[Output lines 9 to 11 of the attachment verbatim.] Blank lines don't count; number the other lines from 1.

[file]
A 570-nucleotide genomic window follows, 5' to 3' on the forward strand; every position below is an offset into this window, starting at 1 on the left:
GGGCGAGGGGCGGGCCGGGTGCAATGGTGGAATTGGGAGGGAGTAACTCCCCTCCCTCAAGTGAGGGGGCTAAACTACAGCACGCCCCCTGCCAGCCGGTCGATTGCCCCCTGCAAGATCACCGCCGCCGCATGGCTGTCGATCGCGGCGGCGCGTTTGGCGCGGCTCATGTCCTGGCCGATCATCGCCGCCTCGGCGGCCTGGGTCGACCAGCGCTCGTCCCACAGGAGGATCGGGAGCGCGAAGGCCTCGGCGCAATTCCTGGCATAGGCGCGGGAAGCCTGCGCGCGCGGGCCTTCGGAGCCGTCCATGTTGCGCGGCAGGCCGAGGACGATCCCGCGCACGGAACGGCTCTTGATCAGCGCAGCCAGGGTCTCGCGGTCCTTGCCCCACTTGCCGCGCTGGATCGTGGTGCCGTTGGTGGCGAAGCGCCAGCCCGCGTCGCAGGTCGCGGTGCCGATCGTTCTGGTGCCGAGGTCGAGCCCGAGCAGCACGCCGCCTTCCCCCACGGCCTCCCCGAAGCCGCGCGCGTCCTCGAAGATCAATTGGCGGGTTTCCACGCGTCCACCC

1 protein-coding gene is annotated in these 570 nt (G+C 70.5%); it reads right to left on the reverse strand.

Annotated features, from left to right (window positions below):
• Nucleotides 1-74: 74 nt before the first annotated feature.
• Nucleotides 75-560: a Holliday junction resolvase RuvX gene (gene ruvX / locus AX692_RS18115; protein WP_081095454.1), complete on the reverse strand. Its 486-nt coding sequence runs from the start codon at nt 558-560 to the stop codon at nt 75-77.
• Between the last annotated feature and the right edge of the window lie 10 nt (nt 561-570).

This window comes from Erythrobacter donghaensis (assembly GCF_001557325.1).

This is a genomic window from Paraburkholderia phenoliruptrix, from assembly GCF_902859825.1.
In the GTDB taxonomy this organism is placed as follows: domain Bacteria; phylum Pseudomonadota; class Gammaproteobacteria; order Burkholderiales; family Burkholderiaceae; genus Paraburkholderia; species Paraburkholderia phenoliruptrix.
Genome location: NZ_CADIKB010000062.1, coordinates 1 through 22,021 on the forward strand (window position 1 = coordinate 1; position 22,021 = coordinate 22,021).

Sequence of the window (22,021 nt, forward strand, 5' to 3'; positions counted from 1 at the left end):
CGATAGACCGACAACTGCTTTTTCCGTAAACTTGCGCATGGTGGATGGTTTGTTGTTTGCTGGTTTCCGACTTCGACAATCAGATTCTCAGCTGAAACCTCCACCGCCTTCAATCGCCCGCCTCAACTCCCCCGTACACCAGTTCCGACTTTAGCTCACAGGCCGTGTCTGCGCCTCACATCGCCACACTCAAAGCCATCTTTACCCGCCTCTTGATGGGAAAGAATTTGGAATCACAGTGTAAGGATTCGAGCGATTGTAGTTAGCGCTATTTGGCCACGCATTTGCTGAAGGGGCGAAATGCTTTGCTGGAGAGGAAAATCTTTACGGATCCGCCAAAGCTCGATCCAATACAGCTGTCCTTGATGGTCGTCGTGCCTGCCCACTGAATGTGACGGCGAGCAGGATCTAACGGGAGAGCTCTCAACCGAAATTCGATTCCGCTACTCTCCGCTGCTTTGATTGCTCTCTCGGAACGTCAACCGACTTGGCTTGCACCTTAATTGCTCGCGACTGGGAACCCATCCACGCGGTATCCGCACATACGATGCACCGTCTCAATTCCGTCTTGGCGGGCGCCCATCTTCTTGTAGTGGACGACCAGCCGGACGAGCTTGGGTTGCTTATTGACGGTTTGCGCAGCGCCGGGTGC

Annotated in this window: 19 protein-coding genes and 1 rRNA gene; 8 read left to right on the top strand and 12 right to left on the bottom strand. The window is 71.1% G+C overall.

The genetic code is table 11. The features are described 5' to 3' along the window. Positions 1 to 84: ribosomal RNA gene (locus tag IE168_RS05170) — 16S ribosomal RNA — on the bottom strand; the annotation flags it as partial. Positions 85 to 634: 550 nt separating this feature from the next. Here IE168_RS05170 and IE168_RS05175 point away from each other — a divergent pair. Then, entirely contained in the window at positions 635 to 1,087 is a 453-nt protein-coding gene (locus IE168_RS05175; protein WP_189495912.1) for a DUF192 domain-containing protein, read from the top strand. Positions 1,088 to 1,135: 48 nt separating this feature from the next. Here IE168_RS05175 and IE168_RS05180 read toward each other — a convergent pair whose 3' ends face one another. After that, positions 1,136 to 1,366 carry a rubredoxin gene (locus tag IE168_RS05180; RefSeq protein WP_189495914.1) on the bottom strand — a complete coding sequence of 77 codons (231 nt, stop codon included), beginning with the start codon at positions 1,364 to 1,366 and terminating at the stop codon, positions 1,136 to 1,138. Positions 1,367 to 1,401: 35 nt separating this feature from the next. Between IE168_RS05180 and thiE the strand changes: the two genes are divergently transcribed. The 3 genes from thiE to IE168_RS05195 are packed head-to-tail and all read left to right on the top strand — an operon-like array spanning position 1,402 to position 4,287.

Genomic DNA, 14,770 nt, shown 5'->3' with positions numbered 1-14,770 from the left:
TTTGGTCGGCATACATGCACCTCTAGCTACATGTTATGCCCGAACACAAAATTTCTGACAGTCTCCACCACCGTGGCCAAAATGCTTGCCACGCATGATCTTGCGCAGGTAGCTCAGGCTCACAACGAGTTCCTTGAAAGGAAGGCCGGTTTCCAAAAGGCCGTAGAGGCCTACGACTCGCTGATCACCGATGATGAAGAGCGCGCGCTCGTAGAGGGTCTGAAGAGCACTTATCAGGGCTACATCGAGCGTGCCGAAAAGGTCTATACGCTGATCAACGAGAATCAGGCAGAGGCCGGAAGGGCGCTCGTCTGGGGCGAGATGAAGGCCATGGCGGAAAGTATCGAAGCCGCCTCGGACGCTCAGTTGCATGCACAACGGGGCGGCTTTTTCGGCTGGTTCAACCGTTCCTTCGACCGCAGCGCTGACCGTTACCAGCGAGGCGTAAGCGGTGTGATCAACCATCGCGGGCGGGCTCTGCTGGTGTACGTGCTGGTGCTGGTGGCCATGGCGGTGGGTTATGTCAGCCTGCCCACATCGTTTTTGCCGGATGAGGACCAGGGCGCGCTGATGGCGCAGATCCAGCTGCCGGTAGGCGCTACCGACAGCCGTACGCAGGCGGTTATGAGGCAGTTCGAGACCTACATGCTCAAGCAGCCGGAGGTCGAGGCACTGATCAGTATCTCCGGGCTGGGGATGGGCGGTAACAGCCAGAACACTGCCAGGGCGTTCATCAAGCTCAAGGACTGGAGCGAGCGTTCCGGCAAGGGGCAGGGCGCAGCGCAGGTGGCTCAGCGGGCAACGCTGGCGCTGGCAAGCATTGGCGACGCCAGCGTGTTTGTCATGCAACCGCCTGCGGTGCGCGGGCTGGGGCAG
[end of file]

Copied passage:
This is a genomic window from Paraburkholderia phenoliruptrix, from assembly GCF_902859825.1.
In the GTDB taxonomy this organism is placed as follows: domain Bacteria; phylum Pseudomonadota; class Gammaproteobacteria; order Burkholderiales; family Burkholderiaceae; genus Paraburkholderia; species Paraburkholderia phenoliruptrix.
Genome location: NZ_CADIKB010000062.1, coordinates 1 through 22,021 on the forward strand (window position 1 = coordinate 1; position 22,021 = coordinate 22,021).